- Houston, the oil capital of the world, could receive $250 billion/year in investments in green energy sectors by 2040.
- The Inflation Reduction Act (IRA) has become a game changer, as a massive amount of federal money is now available to invest in renewables.
- Just announced: Texas was awarded $600 million for projects involving direct air capture of CO2 – one of the first two recipients of $3.5 billion incentives from the IRA.
Just announced: Occidental Petroleum, out of Texas, will buy for $1.1 billion Carbon Engineering, a company it has been closely working with for several years on direct air capture (DAC) technology. The transaction comes just days after Occidental subsidiary 1PointFive and another DAC-focused company landed $1.2 billion in funding from the U.S. Department of Energy.
Climate threats in Texas [downplayed by some].
- The fear of diminishing oil and gas enterprises is motivating some of the Republican-led legislature to oppose the growth of renewables because it’s a proxy for Democrats.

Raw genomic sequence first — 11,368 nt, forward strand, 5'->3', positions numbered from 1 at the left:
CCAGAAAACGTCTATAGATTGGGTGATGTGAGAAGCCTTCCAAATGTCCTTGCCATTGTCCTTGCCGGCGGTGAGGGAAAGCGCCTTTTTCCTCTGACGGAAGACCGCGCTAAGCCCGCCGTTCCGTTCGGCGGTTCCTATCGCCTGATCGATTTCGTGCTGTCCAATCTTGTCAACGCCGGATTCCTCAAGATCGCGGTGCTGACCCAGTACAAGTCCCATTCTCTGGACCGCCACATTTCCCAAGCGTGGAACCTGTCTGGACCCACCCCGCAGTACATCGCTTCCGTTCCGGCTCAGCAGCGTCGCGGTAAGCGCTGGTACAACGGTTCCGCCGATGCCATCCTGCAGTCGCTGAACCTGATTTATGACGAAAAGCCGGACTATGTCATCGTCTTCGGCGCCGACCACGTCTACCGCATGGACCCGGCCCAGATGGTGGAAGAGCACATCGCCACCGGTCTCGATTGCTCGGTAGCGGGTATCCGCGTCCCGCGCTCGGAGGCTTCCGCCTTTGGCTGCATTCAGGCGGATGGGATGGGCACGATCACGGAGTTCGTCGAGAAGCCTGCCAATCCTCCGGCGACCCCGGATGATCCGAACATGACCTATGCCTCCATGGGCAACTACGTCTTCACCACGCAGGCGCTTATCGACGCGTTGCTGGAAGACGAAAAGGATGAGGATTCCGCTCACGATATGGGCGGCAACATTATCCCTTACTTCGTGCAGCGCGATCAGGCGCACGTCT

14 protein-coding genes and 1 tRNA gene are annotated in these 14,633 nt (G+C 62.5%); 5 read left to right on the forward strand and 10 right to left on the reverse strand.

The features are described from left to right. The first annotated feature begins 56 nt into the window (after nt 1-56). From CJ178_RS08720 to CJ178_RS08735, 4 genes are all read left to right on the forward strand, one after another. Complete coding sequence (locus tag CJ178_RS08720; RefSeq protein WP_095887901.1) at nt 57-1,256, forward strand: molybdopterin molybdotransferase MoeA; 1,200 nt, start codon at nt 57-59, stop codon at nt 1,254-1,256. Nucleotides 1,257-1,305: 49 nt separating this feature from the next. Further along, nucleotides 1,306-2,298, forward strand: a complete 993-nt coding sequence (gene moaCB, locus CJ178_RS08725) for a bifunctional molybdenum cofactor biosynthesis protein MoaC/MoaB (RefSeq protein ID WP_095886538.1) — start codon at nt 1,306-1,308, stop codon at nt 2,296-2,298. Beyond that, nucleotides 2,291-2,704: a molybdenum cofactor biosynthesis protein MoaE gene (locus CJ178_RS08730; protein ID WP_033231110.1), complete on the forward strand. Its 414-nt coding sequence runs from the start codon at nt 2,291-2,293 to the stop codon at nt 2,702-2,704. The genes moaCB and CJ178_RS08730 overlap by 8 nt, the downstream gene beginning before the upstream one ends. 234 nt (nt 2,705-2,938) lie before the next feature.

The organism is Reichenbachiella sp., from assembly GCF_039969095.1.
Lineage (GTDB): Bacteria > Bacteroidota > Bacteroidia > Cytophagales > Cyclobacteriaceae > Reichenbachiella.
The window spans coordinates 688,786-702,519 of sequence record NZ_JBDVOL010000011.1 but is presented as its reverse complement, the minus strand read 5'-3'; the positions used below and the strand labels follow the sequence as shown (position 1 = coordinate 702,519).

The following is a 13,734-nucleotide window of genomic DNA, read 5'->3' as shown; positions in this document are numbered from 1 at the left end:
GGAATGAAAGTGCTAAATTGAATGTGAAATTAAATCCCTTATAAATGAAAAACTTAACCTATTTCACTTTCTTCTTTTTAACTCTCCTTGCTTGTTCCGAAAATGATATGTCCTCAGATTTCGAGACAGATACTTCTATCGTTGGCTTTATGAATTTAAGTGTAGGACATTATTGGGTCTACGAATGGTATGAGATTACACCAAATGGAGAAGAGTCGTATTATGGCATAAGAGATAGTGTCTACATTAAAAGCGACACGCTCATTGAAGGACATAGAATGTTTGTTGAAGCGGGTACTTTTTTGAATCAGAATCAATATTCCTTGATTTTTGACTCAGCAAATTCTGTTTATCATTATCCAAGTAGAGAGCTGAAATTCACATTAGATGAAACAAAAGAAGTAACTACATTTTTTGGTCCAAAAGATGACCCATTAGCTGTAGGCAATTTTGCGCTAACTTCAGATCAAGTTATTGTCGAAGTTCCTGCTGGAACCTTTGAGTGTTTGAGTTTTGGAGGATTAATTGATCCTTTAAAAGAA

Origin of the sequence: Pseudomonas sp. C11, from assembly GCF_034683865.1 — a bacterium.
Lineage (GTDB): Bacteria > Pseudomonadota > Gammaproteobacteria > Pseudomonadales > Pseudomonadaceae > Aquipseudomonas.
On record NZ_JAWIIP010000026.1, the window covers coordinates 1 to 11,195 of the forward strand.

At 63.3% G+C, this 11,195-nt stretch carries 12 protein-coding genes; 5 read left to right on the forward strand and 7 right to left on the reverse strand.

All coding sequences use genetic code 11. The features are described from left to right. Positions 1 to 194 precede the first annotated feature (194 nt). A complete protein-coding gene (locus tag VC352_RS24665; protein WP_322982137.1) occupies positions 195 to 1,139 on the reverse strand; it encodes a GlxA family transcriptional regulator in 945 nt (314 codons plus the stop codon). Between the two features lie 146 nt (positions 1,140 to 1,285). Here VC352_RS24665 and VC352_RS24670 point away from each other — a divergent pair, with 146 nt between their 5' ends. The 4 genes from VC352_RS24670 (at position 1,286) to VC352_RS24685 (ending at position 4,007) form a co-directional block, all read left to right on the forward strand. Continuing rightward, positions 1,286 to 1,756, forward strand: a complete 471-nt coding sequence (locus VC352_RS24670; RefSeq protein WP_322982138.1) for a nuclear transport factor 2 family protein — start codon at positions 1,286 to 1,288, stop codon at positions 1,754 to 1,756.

- They have introduced a raft of bills to hamper green energy but help traditional projects.
- Ten financial firms have been barred from doing business in Texas because of their ESG policies.
- It’s hard to transition energies when so much money can be made in oil and gas – up to 15% of the state’s economic output at times in the past 50 years.
- If Texas refuses to give up any oil and gas profits and decides the energy transition is not what’s best for the world, the state may end up being less green and less prosperous than it could be.
Promising climate actions in New Mexico.
- In 2019 the governor, Michelle Lujan Grisham, set up goals for emissions over every economic sector to be net-zero by 2050.
- Also, electricity to be 80% carbon-free by 2040. The latter is now at 65%, and this goal should be met.
- From 2021 and 2022, new regulations (the strictest in the US) will dramatically limit ozone and methane emissions from wells and flaring. Operators will have to capture 98% of the gas they produce by the end of 2026.
- In 2023, the drilling boundaries of Chaco Canyon were extended significantly to further protect its Native American heritage.
- The New Mexico legislature pushed for the expansion of hydrogen production in New Mexico. But the bill failed because the proposal focused on blue hydrogen which is not green and not clean.
- The governor didn’t give up and has enjoined New Mexico to nearby states to acquire massive funding from the IRA for one of eight regional hydrogen hubs.